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Ennio Morricone

Italian composer, orchestrator, conductor and trumpet player Ennio Morricone was born in Rome on 10 November 1928. His father was a professional trumpet player who worked in light music orchestras, and was Ennio's first teacher. He composed his first pieces at the age of six. Later he studied trumpet with Umberto Semproni, then entered the conservatory at the age of twelve, finishing the four year harmony programme in six months. He studied trumpet, composition and choral music with Goffredo Petrassi, who was a strong influence in Morricone's style.

Initially he wrote in a serious classical style - mostly songs, demonstrating his flexibility and eclecticism.

In 1953 he was asked to arrange medleys in American style for a series of radio programmes, which led to writing background music for radio dramas and then film. He is best known for the so-called Spaghetti Western genre, which began when Sergio Leone hired Moricone to produce a score for A Fistful of Dollars in 1964. They continued to produce music for For a Few Dollars More in 1965 and The Good, the Bad and the Ugly in 1966.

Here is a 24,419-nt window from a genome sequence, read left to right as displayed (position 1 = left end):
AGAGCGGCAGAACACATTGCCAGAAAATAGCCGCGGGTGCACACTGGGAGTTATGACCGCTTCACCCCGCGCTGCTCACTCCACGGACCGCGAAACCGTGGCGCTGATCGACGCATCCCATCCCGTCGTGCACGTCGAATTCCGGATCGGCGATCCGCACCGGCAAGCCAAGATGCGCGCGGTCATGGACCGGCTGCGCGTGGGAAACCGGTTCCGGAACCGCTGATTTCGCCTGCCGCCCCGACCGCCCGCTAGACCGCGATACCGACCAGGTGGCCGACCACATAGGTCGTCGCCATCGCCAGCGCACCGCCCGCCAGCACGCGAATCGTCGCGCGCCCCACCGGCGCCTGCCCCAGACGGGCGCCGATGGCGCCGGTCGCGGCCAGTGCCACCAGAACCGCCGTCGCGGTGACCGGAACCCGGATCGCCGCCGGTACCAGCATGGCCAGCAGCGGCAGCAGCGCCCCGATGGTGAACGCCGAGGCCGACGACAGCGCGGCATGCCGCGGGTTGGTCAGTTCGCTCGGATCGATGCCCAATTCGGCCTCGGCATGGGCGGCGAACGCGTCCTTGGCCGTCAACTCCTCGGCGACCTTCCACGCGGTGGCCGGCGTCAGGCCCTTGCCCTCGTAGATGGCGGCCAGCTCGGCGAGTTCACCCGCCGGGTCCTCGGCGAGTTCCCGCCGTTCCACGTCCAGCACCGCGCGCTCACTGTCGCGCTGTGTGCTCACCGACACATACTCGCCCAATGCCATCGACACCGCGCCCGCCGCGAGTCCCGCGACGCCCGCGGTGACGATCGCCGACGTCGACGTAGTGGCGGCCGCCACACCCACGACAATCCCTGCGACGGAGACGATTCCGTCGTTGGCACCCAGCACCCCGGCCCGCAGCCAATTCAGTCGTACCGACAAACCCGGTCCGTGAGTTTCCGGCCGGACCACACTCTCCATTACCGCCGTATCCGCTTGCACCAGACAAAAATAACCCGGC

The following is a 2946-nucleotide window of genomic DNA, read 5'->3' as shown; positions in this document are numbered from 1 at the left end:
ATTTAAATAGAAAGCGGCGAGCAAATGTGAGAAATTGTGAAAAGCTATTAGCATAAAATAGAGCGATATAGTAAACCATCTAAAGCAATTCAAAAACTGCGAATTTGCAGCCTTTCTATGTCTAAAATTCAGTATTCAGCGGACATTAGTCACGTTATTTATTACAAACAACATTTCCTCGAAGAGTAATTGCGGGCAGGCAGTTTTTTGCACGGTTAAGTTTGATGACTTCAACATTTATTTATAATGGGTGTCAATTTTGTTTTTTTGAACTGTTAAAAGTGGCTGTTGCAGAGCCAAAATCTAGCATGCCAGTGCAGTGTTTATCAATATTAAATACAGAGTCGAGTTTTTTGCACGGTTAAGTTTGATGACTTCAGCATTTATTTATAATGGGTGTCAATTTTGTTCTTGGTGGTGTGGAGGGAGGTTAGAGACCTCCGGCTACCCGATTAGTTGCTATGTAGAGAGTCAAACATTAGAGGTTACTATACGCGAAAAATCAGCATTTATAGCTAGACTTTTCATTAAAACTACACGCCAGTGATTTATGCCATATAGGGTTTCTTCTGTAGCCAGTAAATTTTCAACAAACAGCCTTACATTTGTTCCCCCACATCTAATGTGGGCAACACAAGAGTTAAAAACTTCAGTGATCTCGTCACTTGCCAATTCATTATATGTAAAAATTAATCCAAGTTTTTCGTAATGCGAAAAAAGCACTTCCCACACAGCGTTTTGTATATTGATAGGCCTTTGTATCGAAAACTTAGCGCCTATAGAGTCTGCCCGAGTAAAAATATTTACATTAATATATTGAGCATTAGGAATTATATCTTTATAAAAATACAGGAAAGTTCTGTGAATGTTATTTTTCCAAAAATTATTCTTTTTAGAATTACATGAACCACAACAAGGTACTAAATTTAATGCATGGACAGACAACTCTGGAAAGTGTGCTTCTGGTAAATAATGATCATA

From 1964 until 1980 he was a member of Gruppo di Improvvisazione di Nuova Consonanza, a group of composers who produced avant-garde free improvisations.

A selection of M&V articles about Ennio Morricone

CD Spotlight. Appealing Work - Music for euphonium, heard by the late Howard Smith. '... it's the lyrical selections that reveal Frey at his finest.'

Ensemble. An Exceptional Violinist - Lisa Batiashvili plays Tchaikovsky's Violin Concerto, and Giuseppe Pennisi is impressed

Ensemble. Extraordinary Artistic Freedom - The Francesco Siciliani Prize at Sagra Musicale Umbra, by Giuseppe Pennisi

An Invaluable Book - Gergely Hubai's 'Torn Music: Rejected film scores, a selected history', recommended by Patric Standford

CD Spotlight. Beauteous Tone - Flautist Lisa Friend's debut disc, heard by Howard Smith. '... pleasing and ideally accomplished.'

Record box. Skewering demons - Concert works by film composers, played by the New Art Trio and reviewed by Keith Bramich

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